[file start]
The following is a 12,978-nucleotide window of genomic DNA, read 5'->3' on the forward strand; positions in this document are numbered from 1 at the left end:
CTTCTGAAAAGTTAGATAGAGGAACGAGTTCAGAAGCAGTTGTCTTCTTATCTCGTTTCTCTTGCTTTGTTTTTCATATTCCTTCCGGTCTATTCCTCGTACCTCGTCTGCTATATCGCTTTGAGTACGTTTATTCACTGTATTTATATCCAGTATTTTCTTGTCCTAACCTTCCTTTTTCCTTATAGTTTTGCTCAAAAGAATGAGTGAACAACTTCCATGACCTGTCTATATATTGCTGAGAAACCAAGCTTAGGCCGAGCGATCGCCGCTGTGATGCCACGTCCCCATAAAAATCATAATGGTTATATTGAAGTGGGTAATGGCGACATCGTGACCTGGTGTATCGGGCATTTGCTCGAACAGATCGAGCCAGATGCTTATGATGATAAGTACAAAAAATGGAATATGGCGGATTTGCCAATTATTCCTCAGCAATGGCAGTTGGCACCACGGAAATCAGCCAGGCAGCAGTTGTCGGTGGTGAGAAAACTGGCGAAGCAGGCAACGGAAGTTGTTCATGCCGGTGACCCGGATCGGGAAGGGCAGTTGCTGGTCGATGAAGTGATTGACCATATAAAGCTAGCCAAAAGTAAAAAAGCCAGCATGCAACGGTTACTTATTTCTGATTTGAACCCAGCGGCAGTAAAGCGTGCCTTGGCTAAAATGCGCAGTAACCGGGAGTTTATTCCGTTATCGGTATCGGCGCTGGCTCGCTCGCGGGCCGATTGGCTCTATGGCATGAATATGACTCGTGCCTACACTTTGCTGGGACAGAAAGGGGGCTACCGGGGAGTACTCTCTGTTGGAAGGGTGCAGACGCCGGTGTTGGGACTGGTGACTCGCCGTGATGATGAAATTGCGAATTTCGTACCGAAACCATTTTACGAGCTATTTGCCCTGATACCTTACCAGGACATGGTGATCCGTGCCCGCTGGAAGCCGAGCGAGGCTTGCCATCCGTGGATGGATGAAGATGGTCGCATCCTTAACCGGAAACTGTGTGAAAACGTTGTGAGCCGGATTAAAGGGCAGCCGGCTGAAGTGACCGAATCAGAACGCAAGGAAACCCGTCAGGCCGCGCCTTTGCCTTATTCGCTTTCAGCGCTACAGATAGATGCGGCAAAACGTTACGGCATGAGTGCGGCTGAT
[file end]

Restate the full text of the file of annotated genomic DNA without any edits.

The following is a 12,978-nucleotide window of genomic DNA, read 5'->3' on the forward strand; positions in this document are numbered from 1 at the left end:
CTTCTGAAAAGTTAGATAGAGGAACGAGTTCAGAAGCAGTTGTCTTCTTATCTCGTTTCTCTTGCTTTGTTTTTCATATTCCTTCCGGTCTATTCCTCGTACCTCGTCTGCTATATCGCTTTGAGTACGTTTATTCACTGTATTTATATCCAGTATTTTCTTGTCCTAACCTTCCTTTTTCCTTATAGTTTTGCTCAAAAGAATGAGTGAACAACTTCCATGACCTGTCTATATATTGCTGAGAAACCAAGCTTAGGCCGAGCGATCGCCGCTGTGATGCCACGTCCCCATAAAAATCATAATGGTTATATTGAAGTGGGTAATGGCGACATCGTGACCTGGTGTATCGGGCATTTGCTCGAACAGATCGAGCCAGATGCTTATGATGATAAGTACAAAAAATGGAATATGGCGGATTTGCCAATTATTCCTCAGCAATGGCAGTTGGCACCACGGAAATCAGCCAGGCAGCAGTTGTCGGTGGTGAGAAAACTGGCGAAGCAGGCAACGGAAGTTGTTCATGCCGGTGACCCGGATCGGGAAGGGCAGTTGCTGGTCGATGAAGTGATTGACCATATAAAGCTAGCCAAAAGTAAAAAAGCCAGCATGCAACGGTTACTTATTTCTGATTTGAACCCAGCGGCAGTAAAGCGTGCCTTGGCTAAAATGCGCAGTAACCGGGAGTTTATTCCGTTATCGGTATCGGCGCTGGCTCGCTCGCGGGCCGATTGGCTCTATGGCATGAATATGACTCGTGCCTACACTTTGCTGGGACAGAAAGGGGGCTACCGGGGAGTACTCTCTGTTGGAAGGGTGCAGACGCCGGTGTTGGGACTGGTGACTCGCCGTGATGATGAAATTGCGAATTTCGTACCGAAACCATTTTACGAGCTATTTGCCCTGATACCTTACCAGGACATGGTGATCCGTGCCCGCTGGAAGCCGAGCGAGGCTTGCCATCCGTGGATGGATGAAGATGGTCGCATCCTTAACCGGAAACTGTGTGAAAACGTTGTGAGCCGGATTAAAGGGCAGCCGGCTGAAGTGACCGAATCAGAACGCAAGGAAACCCGTCAGGCCGCGCCTTTGCCTTATTCGCTTTCAGCGCTACAGATAGATGCGGCAAAACGTTACGGCATGAGTGCGGCTGAT